The Oddporium is open 12 to 6 p.m. Friday through Sunday. Should you visit? As the sign says, “Ya Gotta Go Sometime.”
Lucy the Elephant
Atlantic City, New Jersey
In 1881, real estate developer James Lafferty built an elephant. It was no mere sculpture though: Originally known as the “Elephant Bazaar,” the six-story tall elephant was a functioning building with an accessible interior. Visitors could even climb up to the covered seat, or howdah, on the elephant’s back.
Renamed Lucy the Elephant in 1902, "The World's Largest Elephant" originally existed to draw the attention of people who wanted to buy real estate in South Atlantic City, known today as Margate City.
Time, neglect, and the marine environment eventually wore Lucy down. By 1969, after serving as a tourist attraction and a tavern, the empty elephant faced eradication. A volunteer community effort raised funds to move the plucky pachyderm to nearby Josephine Harron Park.
The fully restored elephant reopened to the public in 1974 and was added to the list of National Historic Landmarks in 1976. You can visit the park grounds and gift shop free of charge. Visitors may purchase tickets to a 25-minute guided tour of the interior: $8.50 for 12+, or $4 for children 3 to 12 (under 3 is free). Or, keep your eyes on Airbnb: Sometimes Lucy is available for “an elephant-sized stay on the Jersey Shore.”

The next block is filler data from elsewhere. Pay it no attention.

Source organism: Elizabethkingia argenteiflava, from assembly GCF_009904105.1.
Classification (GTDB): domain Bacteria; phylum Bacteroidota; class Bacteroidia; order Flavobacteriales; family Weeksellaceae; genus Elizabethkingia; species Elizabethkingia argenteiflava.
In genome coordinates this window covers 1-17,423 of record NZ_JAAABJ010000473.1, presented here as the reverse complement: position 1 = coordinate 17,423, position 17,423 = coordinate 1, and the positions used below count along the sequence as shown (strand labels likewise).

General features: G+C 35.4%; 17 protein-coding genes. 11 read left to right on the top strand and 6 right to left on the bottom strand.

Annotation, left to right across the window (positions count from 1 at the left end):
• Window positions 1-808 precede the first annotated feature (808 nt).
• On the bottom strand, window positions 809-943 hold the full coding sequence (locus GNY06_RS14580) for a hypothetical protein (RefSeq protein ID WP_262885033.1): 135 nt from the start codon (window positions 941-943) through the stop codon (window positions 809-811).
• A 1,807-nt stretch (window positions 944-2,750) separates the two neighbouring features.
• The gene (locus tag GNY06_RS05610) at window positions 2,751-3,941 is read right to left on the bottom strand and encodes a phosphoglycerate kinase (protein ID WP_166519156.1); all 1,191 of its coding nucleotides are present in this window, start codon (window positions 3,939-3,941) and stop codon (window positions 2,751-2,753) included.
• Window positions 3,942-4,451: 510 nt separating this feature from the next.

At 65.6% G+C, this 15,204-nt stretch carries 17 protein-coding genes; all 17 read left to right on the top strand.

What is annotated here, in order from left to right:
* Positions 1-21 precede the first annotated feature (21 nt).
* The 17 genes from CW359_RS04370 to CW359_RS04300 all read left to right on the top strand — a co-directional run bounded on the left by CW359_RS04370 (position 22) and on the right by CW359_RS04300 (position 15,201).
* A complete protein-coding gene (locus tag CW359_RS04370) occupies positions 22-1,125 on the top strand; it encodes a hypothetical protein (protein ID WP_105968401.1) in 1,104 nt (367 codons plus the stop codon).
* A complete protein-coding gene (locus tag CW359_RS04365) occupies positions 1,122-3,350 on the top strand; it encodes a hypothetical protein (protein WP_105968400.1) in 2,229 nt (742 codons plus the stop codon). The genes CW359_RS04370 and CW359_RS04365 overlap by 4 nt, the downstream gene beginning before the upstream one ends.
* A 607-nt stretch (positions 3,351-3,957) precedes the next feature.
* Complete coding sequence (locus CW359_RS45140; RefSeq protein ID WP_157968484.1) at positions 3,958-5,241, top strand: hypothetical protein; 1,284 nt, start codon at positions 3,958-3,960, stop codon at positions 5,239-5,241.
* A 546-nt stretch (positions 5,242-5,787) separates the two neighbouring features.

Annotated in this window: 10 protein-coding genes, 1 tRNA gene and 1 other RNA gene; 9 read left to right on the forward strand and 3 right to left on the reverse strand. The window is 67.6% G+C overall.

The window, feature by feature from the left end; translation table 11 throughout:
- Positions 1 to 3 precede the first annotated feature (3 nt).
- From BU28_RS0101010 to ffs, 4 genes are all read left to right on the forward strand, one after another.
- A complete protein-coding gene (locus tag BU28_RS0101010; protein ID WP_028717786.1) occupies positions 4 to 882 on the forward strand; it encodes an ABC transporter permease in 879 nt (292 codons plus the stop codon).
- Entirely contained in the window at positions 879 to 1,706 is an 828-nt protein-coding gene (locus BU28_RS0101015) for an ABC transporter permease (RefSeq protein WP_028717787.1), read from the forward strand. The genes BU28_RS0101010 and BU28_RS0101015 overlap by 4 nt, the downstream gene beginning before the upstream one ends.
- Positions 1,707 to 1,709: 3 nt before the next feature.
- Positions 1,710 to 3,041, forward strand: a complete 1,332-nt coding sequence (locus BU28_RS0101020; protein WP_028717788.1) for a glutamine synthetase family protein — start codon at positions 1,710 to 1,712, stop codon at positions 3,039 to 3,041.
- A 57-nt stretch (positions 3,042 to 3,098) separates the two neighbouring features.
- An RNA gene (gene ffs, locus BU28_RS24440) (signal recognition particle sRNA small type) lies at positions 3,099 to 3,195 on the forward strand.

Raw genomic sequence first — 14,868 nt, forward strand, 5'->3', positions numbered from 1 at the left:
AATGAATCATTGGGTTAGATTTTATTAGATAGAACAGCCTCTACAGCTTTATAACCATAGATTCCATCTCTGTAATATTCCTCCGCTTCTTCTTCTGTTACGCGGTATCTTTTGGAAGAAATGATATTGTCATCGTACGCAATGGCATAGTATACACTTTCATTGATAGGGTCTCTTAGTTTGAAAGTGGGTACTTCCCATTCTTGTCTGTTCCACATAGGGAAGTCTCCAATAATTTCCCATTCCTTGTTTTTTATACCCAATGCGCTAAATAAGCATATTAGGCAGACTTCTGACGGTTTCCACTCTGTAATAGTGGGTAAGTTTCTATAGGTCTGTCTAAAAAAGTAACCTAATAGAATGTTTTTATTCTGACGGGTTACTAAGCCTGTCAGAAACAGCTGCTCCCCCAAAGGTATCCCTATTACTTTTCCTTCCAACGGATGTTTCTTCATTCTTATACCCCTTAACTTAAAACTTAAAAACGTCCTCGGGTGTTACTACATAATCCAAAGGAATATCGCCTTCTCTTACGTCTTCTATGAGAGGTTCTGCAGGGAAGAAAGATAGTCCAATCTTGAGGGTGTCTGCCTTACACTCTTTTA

Few roads possess the same recognition and nostalgia of the famed Route 66, and few cars top the icon status of the classic Cadillac. As you cruise by on the Mother Road just west of Amarillo in the Texas Panhandle, ponder the symbolism and mystery of 10 classic Cadillacs, all models from 1948 to 1963, half-buried nose-down in the hard Texas ground.
Legend says eccentric local millionaire Stanley Marsh laid — or rather, stood — his old Caddies to rest at Cadillac Ranch whenever he bought a new model. The truth is, in 1973 Marsh commissioned the Ant Farm, a San Francisco artists’ collective, to create an eye-catching piece of public art.
Cadillac Ranch opened in 1974 and relocated in 1997. In 2019, vandals set fire to one of the cars, but it still stands.
Visit Cadillac Ranch for free any time of day or night. You can find it south of today’s I-40 between exits 60 and 62.
The Paper House
Everyone needs a hobby. Sometimes, your hobby can even become your home. For mechanical engineer Elis Stenman, 1922 saw the start of a lifelong intrigue. While building a house in Rockport, a seaside town north of Boston, Stenman wondered how much of the house he could make from newsprint and other paper. Nearly a century later, the Paper House still stands, from its inch-thick varnished paper siding to the functioning interior furniture (including a desk and clock) made from rolls of paper. While an impressive amount of the house features paper, Stenman used wood framing and covered the roof in shingles for durability and weatherproofing.
Stenman used the house — complete with electricity and running water — during the summers until 1930. While allowing people to tour the house since the 1930s, the family didn’t charge admission until 1942. Today Stenman’s grandniece, Edna Beaudoin, runs the Paper House as a museum.
Admission has increased just a bit from the 10 cents charged in the 1940s: $1 for kids 6 to 14, and $2 for adults. Open daily 10 a.m. to 5 p.m. spring through fall, the Paper House can be a little tricky to find, so check the directions before visiting.